A Roman sarcophagus returns to Italy after 20 years missing

A Roman sarcophagus returns to Italy after 20 years missing

A ancient roman sarcophagus of alabaster that was stolen more than 20 years ago from a church south of Rome, it was returned to Italy on July 18 from the collection of an unnamed London antique shop.

A special team from the cultural heritage protection division of the Italian police has led the repatriation operation.

The sarcophagus, dating from between the second and third century BC, was featured at a press conference in Rome, before returning to his hometown of Aquino, approximately 100 km south of the capital where it is displayed in the desacralized church. Santa Marta.

Although official sources they have not confirmed it, the Italian newspaper Il Giornale has reported that the private collection of the antique shop where the sarcophagus was found belonged to the late American antique dealer Robert Hecht.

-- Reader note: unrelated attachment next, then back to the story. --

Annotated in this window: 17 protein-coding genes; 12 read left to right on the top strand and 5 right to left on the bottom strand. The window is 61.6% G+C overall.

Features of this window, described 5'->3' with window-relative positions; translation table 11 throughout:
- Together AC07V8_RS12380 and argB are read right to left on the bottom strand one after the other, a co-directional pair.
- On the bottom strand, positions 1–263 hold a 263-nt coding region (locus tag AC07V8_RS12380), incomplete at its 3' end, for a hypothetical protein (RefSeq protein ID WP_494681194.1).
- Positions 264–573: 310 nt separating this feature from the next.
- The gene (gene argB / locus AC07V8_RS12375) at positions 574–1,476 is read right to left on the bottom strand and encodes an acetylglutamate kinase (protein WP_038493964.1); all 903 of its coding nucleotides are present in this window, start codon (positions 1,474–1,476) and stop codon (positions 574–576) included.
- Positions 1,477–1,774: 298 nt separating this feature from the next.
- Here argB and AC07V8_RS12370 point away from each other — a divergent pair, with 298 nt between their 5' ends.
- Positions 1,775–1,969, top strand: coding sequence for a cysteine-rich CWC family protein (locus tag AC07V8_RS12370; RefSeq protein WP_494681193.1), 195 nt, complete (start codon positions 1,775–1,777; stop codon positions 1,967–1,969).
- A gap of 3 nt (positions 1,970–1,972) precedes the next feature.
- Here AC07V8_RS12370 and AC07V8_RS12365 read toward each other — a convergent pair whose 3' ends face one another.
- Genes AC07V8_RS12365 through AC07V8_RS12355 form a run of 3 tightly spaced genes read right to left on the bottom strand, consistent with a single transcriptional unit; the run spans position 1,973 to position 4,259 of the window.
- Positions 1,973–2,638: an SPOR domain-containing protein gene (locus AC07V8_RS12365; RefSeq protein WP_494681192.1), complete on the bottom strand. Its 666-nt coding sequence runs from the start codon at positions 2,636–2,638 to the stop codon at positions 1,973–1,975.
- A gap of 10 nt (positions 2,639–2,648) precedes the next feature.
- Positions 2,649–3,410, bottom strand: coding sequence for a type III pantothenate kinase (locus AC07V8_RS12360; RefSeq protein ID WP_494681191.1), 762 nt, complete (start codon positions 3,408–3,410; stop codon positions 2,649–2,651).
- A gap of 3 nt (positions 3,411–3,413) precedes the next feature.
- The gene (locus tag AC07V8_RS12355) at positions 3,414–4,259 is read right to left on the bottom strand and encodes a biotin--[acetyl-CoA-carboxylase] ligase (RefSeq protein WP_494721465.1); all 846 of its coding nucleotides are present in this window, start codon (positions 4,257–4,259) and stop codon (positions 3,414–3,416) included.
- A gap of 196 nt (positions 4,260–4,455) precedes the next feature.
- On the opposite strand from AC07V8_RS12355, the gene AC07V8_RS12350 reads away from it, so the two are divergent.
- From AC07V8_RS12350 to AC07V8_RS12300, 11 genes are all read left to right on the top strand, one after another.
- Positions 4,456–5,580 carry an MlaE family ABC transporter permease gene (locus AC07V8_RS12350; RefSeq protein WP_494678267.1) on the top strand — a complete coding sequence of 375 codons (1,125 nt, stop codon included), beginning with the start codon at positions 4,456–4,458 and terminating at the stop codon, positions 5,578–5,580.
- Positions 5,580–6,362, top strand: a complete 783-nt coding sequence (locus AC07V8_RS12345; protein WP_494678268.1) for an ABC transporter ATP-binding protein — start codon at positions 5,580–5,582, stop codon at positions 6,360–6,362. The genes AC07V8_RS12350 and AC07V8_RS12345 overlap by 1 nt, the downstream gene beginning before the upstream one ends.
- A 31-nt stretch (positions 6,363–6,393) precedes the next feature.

He had been accused by the Roman court of conspire to receive illegally excavated antiquities and withdrawals from Italy, but his trial ended in January (a month before dying) without a verdict upon reaching the statute of limitations.

The sarcophagus, which has in its reliefs the chariot races of the Circus Maximus of Rome, was stolen in 1991 from the Church of Aquino Madonna della Libera, being one of the most important antiquities thefts in Italy that could not be solved as no one was accused of the theft.

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